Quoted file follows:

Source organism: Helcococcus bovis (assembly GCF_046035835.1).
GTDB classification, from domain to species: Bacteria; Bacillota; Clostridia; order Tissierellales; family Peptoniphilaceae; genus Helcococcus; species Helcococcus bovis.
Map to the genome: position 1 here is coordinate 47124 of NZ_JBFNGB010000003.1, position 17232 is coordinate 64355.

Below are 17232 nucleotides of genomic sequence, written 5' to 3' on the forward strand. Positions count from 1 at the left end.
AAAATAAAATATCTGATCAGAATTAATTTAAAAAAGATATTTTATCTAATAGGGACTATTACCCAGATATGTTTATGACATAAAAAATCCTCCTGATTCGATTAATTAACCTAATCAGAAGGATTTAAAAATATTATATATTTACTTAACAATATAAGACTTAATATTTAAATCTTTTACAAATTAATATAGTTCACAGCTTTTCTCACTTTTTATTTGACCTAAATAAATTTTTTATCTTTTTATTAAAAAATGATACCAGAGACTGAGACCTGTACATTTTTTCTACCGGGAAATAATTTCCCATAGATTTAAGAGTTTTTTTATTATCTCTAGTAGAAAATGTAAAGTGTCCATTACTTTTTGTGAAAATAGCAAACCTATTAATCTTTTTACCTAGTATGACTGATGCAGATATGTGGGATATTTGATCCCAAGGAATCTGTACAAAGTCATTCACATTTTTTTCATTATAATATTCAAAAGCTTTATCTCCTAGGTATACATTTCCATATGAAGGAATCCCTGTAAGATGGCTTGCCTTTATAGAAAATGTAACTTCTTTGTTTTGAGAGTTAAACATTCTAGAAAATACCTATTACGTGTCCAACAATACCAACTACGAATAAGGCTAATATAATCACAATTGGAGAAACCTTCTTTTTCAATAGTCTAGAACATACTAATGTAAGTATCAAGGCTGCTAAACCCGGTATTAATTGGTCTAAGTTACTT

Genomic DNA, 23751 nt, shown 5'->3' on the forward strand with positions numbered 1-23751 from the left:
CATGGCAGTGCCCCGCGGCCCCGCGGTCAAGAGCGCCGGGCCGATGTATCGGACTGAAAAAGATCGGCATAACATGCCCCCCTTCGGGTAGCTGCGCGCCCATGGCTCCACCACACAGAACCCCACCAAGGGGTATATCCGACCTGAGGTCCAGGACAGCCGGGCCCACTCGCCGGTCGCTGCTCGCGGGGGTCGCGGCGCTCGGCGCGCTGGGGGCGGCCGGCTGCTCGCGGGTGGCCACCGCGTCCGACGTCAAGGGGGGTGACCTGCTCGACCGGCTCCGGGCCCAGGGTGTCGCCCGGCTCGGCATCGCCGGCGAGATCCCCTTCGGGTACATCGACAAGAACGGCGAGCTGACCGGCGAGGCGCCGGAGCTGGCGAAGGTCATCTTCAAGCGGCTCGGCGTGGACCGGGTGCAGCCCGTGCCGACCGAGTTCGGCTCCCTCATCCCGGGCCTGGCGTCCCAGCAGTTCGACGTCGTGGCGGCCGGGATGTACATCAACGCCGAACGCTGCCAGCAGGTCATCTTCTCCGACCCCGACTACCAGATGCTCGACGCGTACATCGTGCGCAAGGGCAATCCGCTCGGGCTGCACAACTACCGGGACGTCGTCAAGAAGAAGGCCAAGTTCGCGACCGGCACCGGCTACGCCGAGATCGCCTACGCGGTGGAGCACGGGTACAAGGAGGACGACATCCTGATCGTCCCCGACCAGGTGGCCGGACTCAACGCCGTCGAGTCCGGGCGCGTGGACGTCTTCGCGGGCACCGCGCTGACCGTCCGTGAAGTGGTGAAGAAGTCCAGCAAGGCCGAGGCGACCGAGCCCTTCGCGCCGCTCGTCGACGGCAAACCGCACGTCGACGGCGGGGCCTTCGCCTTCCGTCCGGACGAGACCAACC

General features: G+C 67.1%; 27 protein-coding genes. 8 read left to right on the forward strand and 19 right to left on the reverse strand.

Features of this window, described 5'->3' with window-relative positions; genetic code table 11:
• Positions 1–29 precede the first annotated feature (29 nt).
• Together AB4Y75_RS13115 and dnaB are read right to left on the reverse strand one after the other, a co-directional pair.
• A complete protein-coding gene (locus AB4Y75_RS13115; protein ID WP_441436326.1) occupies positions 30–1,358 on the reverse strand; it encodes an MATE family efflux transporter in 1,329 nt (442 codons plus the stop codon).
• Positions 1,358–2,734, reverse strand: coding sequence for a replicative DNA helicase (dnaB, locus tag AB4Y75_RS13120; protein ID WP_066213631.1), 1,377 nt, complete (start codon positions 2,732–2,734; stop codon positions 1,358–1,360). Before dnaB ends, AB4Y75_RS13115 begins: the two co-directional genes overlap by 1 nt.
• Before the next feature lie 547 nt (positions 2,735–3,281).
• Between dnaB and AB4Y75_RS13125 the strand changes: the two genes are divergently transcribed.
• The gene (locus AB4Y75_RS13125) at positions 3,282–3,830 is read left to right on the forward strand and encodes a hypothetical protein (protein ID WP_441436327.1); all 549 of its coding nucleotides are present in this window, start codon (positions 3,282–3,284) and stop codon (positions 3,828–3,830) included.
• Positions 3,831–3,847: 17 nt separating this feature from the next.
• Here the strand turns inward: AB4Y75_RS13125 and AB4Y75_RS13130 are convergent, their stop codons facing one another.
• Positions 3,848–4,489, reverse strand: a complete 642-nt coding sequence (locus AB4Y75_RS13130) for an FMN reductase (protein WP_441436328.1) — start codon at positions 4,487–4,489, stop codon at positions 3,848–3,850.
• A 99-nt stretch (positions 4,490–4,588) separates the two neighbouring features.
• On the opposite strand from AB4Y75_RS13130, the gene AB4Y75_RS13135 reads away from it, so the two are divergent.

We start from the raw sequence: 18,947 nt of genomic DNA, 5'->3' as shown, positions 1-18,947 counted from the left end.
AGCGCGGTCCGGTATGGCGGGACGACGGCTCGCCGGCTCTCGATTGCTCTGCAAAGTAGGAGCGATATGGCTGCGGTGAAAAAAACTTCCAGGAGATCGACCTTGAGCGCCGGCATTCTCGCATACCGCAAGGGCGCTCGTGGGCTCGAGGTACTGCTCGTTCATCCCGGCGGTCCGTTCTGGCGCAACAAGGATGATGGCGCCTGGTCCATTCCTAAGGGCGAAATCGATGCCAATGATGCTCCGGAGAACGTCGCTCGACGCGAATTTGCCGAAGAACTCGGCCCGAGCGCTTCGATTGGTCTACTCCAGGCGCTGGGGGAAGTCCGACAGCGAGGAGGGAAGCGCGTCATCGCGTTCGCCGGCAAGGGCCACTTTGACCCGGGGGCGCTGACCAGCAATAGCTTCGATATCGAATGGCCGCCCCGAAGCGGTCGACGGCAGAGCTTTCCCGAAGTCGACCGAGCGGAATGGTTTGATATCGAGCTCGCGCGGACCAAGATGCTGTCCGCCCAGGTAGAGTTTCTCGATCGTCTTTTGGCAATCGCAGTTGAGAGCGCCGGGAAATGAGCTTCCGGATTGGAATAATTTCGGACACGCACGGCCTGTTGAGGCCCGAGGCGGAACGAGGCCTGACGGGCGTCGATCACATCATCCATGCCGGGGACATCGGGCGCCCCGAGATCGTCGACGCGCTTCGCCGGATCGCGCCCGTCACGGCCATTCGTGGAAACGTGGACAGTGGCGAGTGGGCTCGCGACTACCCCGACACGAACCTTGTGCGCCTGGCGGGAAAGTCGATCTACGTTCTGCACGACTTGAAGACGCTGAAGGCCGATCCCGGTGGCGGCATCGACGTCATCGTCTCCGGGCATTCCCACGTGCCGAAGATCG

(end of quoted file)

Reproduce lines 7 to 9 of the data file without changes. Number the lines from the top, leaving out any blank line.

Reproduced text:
CATGGCAGTGCCCCGCGGCCCCGCGGTCAAGAGCGCCGGGCCGATGTATCGGACTGAAAAAGATCGGCATAACATGCCCCCCTTCGGGTAGCTGCGCGCCCATGGCTCCACCACACAGAACCCCACCAAGGGGTATATCCGACCTGAGGTCCAGGACAGCCGGGCCCACTCGCCGGTCGCTGCTCGCGGGGGTCGCGGCGCTCGGCGCGCTGGGGGCGGCCGGCTGCTCGCGGGTGGCCACCGCGTCCGACGTCAAGGGGGGTGACCTGCTCGACCGGCTCCGGGCCCAGGGTGTCGCCCGGCTCGGCATCGCCGGCGAGATCCCCTTCGGGTACATCGACAAGAACGGCGAGCTGACCGGCGAGGCGCCGGAGCTGGCGAAGGTCATCTTCAAGCGGCTCGGCGTGGACCGGGTGCAGCCCGTGCCGACCGAGTTCGGCTCCCTCATCCCGGGCCTGGCGTCCCAGCAGTTCGACGTCGTGGCGGCCGGGATGTACATCAACGCCGAACGCTGCCAGCAGGTCATCTTCTCCGACCCCGACTACCAGATGCTCGACGCGTACATCGTGCGCAAGGGCAATCCGCTCGGGCTGCACAACTACCGGGACGTCGTCAAGAAGAAGGCCAAGTTCGCGACCGGCACCGGCTACGCCGAGATCGCCTACGCGGTGGAGCACGGGTACAAGGAGGACGACATCCTGATCGTCCCCGACCAGGTGGCCGGACTCAACGCCGTCGAGTCCGGGCGCGTGGACGTCTTCGCGGGCACCGCGCTGACCGTCCGTGAAGTGGTGAAGAAGTCCAGCAAGGCCGAGGCGACCGAGCCCTTCGCGCCGCTCGTCGACGGCAAACCGCACGTCGACGGCGGGGCCTTCGCCTTCCGTCCGGACGAGACCAACC

General features: G+C 67.1%; 27 protein-coding genes. 8 read left to right on the forward strand and 19 right to left on the reverse strand.

Features of this window, described 5'->3' with window-relative positions; genetic code table 11: